Published by Tor
Published: August 15, 2023
Buy: Bookshop(afflilate link)
Everything I’ve ready by T. Kingfisher has been excellent, and Thornhedge is a Sleeping Beauty retelling that I keep thinking about even though I read it back in June. This reimagines Sleeping Beauty from the perspective of the ‘evil fairy’ of the tale we’re probably most familiar with, and it’s a twist I enjoyed a lot, especially now having read one of her The Saint of Steel paladin romances. Toadling, our fairy who has cursed the princess, was taken by the fairies at birth and given her name by the greenteeth and taught by the hare goddess.
Thornhedge is the tale of a kind-hearted, toad-shaped heroine, a gentle knight, and a mission gone completely sideways.
There's a princess trapped in a tower. This isn't her story.
Meet Toadling. On the day of her birth, she was stolen from her family by the fairies, but she grew up safe and loved in the warm waters of faerieland. Once an adult though, the fae ask a favor of Toadling: return to the human world and offer a blessing of protection to a newborn child. Simple, right?
But nothing with fairies is ever simple.
Centuries later, a knight approaches a towering wall of brambles, where the thorns are as thick as your arm and as sharp as swords. He's heard there's a curse here that needs breaking, but it's a curse Toadling will do anything to uphold…
The story opens after two hundred years of Toadling standing sentry of the castle surrounded by a thorn hedge, protecting what’s inside and protecting the world outside. She meets Halim, a soft-spoken paladin who tells her that he ‘mostly came for answers or maybe just the story,’ and the entire book is a reflection on the how truth becomes a story and how story holds threads of truths, and how we reconcile that with ourselves.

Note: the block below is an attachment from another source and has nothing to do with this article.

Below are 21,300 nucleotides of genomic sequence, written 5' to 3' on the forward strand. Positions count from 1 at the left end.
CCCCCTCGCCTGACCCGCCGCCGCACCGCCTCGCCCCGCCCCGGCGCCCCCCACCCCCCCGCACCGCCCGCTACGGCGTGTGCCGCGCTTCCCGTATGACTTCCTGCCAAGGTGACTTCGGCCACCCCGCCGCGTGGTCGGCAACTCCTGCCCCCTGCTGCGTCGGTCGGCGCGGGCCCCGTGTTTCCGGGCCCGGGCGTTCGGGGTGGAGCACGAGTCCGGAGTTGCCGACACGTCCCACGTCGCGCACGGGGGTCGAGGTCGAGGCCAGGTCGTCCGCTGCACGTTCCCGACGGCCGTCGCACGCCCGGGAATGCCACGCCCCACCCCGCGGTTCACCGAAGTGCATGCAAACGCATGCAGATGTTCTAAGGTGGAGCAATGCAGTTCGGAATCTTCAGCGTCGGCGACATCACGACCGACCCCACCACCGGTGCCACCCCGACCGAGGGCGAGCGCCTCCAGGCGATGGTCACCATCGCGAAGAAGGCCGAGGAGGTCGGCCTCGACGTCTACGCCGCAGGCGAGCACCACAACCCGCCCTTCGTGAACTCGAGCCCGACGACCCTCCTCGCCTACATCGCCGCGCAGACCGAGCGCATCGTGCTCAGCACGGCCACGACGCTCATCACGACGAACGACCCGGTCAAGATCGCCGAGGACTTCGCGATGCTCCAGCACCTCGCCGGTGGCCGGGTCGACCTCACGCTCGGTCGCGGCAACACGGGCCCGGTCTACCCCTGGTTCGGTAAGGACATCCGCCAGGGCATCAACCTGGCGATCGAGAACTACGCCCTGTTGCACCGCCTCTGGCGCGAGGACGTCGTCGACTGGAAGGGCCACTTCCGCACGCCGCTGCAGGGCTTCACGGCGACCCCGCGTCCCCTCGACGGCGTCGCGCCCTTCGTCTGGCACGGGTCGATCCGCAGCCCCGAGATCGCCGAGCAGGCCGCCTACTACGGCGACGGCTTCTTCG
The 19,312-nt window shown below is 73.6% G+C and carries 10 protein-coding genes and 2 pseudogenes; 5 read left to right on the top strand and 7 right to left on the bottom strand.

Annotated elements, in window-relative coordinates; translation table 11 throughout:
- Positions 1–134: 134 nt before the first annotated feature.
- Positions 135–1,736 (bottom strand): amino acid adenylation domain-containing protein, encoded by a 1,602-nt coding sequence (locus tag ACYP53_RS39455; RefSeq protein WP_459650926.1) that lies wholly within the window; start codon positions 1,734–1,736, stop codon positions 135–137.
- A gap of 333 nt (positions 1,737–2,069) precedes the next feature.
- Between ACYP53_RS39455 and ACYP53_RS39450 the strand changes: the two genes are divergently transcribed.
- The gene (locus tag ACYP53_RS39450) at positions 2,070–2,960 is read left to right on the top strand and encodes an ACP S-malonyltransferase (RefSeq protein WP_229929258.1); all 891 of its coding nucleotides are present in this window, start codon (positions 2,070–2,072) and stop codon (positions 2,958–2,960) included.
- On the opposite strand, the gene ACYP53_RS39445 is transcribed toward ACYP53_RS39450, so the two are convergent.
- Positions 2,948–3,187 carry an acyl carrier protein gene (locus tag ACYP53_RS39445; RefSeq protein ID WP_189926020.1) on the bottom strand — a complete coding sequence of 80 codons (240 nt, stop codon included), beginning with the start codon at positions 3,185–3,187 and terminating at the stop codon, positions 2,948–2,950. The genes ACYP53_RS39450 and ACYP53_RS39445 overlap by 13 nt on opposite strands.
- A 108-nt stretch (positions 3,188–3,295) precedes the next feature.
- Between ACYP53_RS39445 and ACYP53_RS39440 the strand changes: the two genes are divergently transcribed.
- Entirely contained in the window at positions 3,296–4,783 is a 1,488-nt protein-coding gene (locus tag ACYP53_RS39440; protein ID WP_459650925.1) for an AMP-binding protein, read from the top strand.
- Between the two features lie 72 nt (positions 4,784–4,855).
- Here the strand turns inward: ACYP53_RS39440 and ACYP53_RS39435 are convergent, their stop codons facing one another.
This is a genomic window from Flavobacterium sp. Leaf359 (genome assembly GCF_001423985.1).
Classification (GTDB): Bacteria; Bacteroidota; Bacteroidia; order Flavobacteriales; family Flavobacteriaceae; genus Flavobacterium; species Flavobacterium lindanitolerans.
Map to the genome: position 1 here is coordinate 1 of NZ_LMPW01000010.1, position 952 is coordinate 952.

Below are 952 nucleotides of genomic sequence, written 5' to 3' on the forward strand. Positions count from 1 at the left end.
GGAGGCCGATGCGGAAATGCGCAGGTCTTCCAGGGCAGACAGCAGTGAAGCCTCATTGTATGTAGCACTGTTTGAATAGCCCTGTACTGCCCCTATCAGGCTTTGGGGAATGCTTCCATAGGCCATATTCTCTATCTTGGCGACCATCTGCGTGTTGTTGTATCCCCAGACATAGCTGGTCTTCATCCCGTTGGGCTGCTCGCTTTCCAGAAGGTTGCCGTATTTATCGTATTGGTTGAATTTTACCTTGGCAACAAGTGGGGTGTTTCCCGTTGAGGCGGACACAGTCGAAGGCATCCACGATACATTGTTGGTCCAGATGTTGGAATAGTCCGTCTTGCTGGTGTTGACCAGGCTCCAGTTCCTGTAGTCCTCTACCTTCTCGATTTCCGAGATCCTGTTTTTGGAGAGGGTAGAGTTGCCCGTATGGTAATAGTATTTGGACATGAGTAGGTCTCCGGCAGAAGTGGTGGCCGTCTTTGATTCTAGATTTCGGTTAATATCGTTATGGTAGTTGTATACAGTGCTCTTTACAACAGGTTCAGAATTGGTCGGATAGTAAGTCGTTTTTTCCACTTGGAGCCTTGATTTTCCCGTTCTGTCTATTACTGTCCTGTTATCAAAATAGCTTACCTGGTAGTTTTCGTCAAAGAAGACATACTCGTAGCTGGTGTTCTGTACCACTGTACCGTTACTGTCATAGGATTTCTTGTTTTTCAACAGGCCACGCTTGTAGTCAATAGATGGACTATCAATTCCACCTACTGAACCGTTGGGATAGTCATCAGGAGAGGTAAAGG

Even though the worldbuilding seems small, it is constrained by Toadling’s own view of the world, stuck in the same area for over two centuries and no real interaction with anyone over those two decades until Halim the paladin makes the effort. It wraps up neatly, with sharp violence contrasting with a sense of comfort, but it left me wanting more set in this world and more about Halim, more about Toadling, more fairy tales reimagined in such a way. This has a similar vibe to Paladin’s Grace, so if you enjoy the softer, slower, cozier kind of story that explores something in a vast world from a limited perspective, then I’d recommend The Saint of Steel series that I’m currently reading.
Overall, this is one of my favorites of the year, and one of my favorite reimaginings of the Sleeping Beauty fairy tale.